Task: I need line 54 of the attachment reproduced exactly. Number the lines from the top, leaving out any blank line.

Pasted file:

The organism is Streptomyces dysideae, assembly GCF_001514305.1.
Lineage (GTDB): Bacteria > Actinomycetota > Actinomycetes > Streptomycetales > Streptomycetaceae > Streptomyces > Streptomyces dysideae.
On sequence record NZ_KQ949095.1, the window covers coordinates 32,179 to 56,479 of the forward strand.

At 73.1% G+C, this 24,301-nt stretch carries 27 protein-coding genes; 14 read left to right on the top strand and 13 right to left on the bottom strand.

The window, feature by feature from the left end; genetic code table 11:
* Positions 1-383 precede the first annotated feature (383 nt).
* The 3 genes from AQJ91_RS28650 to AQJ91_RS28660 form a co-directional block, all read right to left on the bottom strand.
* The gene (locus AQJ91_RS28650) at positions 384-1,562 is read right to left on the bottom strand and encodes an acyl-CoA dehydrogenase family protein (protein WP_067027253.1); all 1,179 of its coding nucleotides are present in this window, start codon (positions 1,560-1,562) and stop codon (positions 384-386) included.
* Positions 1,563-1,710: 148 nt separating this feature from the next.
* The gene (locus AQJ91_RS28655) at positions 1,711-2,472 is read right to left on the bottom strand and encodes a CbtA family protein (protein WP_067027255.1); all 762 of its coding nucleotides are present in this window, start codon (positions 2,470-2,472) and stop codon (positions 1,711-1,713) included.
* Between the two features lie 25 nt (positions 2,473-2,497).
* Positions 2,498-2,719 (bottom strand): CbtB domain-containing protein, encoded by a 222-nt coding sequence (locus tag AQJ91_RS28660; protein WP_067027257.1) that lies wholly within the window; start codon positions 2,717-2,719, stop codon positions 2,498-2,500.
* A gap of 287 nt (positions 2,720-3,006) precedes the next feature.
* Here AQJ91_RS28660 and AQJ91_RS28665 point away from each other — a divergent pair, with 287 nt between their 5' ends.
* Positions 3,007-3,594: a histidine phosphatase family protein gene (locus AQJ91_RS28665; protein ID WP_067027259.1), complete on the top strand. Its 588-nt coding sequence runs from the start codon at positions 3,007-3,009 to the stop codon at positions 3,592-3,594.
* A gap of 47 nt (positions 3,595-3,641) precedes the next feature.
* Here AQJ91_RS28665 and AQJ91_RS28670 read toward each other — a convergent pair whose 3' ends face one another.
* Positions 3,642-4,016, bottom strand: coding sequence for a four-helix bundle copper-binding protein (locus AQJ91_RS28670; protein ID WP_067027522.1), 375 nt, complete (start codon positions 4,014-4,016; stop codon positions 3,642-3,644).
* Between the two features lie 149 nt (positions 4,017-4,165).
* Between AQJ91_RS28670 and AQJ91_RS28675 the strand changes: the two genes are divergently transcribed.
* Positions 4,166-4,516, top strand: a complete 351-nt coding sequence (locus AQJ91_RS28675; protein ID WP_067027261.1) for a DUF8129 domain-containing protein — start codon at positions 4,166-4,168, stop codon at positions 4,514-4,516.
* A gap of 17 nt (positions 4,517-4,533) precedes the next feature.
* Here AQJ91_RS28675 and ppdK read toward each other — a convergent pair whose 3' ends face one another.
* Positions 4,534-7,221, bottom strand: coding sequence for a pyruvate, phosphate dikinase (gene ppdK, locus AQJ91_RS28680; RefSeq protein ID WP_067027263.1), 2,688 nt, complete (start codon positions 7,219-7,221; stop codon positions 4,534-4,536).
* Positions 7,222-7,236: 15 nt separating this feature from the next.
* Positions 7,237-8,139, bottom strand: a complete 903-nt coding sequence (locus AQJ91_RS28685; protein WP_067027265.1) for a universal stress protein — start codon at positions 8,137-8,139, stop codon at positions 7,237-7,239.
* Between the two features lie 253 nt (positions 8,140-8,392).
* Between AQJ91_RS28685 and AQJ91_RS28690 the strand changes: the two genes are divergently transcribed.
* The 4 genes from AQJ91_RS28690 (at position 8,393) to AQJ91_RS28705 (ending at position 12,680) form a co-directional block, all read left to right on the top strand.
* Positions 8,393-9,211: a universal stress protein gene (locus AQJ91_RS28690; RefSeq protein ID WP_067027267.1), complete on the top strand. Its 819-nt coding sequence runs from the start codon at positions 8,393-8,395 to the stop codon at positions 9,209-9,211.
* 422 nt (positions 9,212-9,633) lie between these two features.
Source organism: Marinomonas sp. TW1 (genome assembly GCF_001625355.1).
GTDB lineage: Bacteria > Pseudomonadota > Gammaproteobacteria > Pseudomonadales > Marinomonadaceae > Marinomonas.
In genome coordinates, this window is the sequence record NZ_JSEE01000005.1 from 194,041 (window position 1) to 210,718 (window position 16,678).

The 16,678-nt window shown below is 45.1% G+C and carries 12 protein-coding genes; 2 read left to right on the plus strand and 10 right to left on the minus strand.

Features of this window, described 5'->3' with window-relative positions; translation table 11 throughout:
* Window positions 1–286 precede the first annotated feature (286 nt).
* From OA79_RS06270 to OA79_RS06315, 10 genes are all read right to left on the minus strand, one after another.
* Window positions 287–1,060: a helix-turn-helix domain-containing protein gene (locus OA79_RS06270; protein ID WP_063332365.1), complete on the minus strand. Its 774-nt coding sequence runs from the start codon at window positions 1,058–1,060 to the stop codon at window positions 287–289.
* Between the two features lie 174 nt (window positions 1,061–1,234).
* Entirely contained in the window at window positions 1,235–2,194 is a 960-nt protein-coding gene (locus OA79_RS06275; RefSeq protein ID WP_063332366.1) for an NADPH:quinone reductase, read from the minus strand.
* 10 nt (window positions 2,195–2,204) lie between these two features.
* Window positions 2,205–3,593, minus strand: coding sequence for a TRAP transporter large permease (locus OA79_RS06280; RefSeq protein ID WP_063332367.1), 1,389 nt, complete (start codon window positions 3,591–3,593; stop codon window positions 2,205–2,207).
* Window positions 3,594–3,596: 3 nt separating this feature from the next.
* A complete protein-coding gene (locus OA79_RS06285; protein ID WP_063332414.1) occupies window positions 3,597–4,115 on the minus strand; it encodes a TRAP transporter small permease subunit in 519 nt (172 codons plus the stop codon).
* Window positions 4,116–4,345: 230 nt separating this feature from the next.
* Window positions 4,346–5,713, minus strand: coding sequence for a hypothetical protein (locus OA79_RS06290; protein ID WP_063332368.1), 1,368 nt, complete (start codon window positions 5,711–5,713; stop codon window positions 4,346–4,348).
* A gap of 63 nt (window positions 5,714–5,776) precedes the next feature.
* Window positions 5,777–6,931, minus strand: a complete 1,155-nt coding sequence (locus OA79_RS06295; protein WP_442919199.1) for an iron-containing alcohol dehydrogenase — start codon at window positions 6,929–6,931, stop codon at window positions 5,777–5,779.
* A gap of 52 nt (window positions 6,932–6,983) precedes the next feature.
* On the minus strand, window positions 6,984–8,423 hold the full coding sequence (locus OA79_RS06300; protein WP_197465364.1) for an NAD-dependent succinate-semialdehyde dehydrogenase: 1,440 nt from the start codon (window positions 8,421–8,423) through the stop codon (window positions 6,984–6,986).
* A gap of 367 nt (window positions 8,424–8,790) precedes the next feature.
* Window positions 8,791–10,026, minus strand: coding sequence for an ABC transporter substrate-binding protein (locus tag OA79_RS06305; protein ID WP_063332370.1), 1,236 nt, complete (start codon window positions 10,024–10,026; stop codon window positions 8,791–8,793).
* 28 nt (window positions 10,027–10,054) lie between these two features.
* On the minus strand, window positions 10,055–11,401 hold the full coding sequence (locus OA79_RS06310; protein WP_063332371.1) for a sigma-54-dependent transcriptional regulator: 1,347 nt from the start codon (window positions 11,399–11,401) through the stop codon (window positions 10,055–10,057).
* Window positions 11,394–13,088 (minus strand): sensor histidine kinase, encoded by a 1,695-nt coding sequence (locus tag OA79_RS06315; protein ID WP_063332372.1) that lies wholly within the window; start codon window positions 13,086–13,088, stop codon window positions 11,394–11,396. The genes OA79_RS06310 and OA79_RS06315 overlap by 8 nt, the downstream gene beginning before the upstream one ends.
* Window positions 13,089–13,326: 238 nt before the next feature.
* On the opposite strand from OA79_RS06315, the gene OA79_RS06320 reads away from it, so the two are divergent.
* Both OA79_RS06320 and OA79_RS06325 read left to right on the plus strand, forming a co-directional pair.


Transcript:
* 28 nt (window positions 10,027–10,054) lie between these two features.